Then use an adjustable wrench to loosen and unscrew the old showerhead. Daniel Bortz, sacbee, "Four home-improvement jobs you can knock out," 15 June 2018 For Older faucets: use wrench to undo retaining nuts, remove headgear, and reveal old washer. The Editors Of House Beautiful, House Beautiful, "How to Fix a Clogged Sink and Leaky Faucet," 11 Feb. 2015 Meanwhile, an underground collective of art terrorists monkey-wrenches billboards and other mediums of the Man, and the lumpen-telemarketers left behind by Cash rally to unionize. Ty Burr, BostonGlobe.com, "Why we should be thankful for ‘Sorry to Bother You’," 11 July 2018 One day, the guy working the gas pipes under a house stuck his head out and asked me for a specific wrench. Marc Myers, WSJ, "Charley Pride on His Mother’s Words That Led to Country Stardom," 12 June 2018 Two years ago, the draft-day wrench was left tackle Laremy Tunsil unexpectedly dropping to Miami after a video surfaced that showed Tunsil smoking from a bong. Chris Perkins, Sun-Sentinel.com, "Dolphins seem likely to select linebacker, defensive tackle and tight end in NFL draft," 22 Apr. 2018 Alabama had a wrench thrown into its quarterback competition early in spring camp when Tua Tagovailoa broke his left index finger, which is his throwing hand. Tim Bielik, cleveland.com, "How Michigan's spring season ended with a closed scrimmage: Buckeye Breakfast," 16 Apr. 2018 Stephen Jolly wildly swung the lug wrench at his three opponents, smashed a public picnic table and later used his fists to pummel one of the men, police and court records allege. Shane Dixon Kavanaugh, OregonLive.com, "Vancouver Pokemon Go game leads to real life tire iron attack, police say," 20 Mar. 2018 The global economy continues to hum along despite all the political wrenches thrown into its gears. Ian Bremmer, Time, "The 5 Things to Watch at Davos 2018," 20 Jan. 2018

These example sentences are selected automatically from various online news sources to reflect current usage of the word 'wrench.' Views expressed in the examples do not represent the opinion of Merriam-Webster or its editors. Send us feedback.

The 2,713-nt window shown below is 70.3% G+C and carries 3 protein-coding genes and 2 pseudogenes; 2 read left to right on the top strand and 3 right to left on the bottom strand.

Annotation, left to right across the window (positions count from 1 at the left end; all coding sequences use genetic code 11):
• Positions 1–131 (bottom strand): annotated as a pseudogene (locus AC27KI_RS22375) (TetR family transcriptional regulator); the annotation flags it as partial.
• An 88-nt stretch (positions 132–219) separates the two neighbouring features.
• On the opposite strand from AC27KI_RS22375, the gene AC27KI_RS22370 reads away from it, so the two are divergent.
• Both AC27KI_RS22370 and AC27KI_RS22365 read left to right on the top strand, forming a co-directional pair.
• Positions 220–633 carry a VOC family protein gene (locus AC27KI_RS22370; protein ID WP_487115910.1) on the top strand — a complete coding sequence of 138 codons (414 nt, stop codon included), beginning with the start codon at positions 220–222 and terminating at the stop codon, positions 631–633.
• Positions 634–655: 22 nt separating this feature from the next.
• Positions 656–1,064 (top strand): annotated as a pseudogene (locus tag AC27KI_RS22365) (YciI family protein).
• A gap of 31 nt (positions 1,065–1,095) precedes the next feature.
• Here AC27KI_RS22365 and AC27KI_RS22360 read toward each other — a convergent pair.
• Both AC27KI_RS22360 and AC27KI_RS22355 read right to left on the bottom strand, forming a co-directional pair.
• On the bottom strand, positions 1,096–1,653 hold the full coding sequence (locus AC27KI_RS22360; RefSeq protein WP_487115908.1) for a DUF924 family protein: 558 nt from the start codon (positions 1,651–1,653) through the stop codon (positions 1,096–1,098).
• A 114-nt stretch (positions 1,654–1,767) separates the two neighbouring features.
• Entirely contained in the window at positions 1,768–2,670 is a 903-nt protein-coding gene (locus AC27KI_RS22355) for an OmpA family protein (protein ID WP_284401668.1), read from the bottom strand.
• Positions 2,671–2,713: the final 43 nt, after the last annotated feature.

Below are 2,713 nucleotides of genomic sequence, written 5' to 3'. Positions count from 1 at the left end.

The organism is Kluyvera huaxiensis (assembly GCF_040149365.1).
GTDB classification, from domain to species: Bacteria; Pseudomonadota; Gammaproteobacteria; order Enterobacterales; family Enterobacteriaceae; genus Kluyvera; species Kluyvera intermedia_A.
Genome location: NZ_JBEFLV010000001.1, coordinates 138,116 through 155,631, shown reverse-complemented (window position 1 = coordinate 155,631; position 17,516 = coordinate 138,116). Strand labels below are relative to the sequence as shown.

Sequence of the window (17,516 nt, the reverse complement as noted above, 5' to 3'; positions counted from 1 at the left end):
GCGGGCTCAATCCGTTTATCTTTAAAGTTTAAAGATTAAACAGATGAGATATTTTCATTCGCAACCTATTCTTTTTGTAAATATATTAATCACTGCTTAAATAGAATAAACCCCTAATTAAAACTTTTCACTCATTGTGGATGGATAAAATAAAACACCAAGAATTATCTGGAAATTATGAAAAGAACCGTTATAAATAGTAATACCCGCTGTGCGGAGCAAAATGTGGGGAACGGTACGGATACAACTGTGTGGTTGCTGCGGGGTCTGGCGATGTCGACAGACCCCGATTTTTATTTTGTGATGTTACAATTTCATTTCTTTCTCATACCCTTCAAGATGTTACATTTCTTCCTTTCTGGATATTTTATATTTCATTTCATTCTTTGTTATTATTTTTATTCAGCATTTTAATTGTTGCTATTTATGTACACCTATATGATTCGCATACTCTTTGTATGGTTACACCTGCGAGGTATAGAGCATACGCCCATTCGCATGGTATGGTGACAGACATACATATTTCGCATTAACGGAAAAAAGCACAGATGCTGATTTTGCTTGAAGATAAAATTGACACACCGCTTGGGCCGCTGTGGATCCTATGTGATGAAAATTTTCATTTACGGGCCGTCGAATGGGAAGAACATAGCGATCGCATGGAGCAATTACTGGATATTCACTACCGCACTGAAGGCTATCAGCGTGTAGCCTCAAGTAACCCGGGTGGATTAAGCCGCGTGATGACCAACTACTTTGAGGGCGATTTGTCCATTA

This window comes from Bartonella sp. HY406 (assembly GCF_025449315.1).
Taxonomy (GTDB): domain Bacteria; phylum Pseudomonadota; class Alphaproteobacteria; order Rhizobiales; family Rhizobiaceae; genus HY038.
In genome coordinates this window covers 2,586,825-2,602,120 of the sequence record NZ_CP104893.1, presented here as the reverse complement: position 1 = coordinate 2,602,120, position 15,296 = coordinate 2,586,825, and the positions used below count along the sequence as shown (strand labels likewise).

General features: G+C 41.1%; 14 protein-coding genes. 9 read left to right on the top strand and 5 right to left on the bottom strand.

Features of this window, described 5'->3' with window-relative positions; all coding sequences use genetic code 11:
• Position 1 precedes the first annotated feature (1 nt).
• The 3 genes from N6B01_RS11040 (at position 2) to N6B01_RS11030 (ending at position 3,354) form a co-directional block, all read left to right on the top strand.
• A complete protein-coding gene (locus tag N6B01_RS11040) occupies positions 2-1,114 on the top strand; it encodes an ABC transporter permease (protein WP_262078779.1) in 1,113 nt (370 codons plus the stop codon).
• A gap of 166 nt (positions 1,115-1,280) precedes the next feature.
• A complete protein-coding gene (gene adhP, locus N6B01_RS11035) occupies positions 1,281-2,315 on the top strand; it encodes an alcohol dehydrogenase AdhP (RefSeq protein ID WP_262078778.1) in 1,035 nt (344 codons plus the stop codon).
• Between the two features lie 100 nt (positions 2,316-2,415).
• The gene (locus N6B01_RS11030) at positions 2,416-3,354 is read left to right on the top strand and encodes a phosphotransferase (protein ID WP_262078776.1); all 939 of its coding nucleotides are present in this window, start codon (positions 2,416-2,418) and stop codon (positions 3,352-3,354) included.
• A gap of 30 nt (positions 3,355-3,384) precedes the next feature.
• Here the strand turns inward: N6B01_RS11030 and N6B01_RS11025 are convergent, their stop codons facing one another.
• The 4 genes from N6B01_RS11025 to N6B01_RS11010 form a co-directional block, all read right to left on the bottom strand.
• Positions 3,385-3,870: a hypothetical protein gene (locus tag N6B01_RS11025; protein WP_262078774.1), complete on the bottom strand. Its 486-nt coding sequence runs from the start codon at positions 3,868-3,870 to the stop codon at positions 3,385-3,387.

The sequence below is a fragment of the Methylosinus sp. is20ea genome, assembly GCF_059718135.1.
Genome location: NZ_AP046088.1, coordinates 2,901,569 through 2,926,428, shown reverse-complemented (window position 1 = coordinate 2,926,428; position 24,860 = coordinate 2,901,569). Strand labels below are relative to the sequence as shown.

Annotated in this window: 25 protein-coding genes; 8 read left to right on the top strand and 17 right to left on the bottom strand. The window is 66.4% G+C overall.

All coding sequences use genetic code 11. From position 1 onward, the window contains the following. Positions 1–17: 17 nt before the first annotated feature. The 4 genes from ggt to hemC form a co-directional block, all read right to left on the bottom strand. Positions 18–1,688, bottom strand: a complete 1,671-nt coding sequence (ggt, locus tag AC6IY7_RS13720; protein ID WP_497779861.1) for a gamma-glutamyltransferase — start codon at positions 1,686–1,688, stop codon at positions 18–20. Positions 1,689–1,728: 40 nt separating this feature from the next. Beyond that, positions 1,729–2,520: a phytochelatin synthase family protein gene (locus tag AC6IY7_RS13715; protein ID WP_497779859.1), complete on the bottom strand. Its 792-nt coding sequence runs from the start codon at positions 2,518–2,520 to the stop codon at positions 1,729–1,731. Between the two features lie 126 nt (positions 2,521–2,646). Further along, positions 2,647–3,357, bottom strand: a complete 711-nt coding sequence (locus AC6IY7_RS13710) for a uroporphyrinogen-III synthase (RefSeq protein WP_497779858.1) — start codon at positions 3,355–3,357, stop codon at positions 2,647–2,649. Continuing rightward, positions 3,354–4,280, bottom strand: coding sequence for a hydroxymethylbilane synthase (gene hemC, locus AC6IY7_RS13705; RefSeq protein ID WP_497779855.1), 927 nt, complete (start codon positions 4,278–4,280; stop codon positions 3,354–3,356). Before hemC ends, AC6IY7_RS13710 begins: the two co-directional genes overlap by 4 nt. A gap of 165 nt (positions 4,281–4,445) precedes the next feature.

See More

First Known Use of wrench

Verb

before the 12th century, in the meaning defined at intransitive sense 1

Noun

1530, in the meaning defined at sense 1a

History and Etymology for wrench

Verb

Middle English, from Old English wrencan; akin to Old High German renken to twist and perhaps to Latin vergere to bend, incline

Keep scrolling for more

Learn More about wrench

Statistics for wrench

Last Updated

13 Oct 2018

Look-up Popularity

Time Traveler for wrench

The first known use of wrench was before the 12th century

See more words from the same century

Keep scrolling for more

More Definitions for wrench

wrench

verb

English Language Learners Definition of wrench

 (Entry 1 of 2)

: to twist and pull with a sudden violent motion

: to injure (a part of your body) by making a violent twisting motion

: to take (something) by using force

wrench

noun

English Language Learners Definition of wrench (Entry 2 of 2)

: a tool consisting of a handle with one end designed to hold, twist, or turn an object (such as a bolt or nut)

: a violent twisting or pulling movement

: something unpleasant that happens and that causes you to feel emotional pain

wrench

verb
\ˈrench \
wrenched; wrenching

Kids Definition of wrench

 (Entry 1 of 2)

1 : to pull or twist with sudden sharp force He wrenched a branch from the tree.

2 : to injure by a sudden sharp twisting or straining I wrenched my knee.

wrench

noun

Kids Definition of wrench (Entry 2 of 2)

1 : a tool used in turning nuts or bolts

2 : a violent twist to one side or out of shape

3 : an injury caused by twisting or straining : sprain

\ˈrench \

Medical Definition of wrench 

(Entry 1 of 2)

: to injure or disable by a violent twisting or straining slipped and wrenched her back

wrench

noun

Medical Definition of wrench (Entry 2 of 2)

: a sharp twist or sudden jerk straining muscles or ligaments also : the resultant injury (as of a joint)

Keep scrolling for more

Comments on wrench

What made you want to look up wrench? Please tell us where you read or heard it (including the quote, if possible).

WORD OF THE DAY

required by fashion, etiquette, or custom

Get Word of the Day daily email!

Test Your Vocabulary

Great Scrabble Words—A Quiz

  • scrabble-tiles-that-read-scrabble-quiz
  • Which of the following Q-without-U words means the number five in cards or dice?
Spell It

Can you spell these 10 commonly misspelled words?

TAKE THE QUIZ
SCRABBLE® Sprint

Test Your Knowledge - and learn some interesting things along the way.

TAKE THE QUIZ

Love words? Need even more definitions?

Subscribe to America's largest dictionary and get thousands more definitions and advanced search—ad free!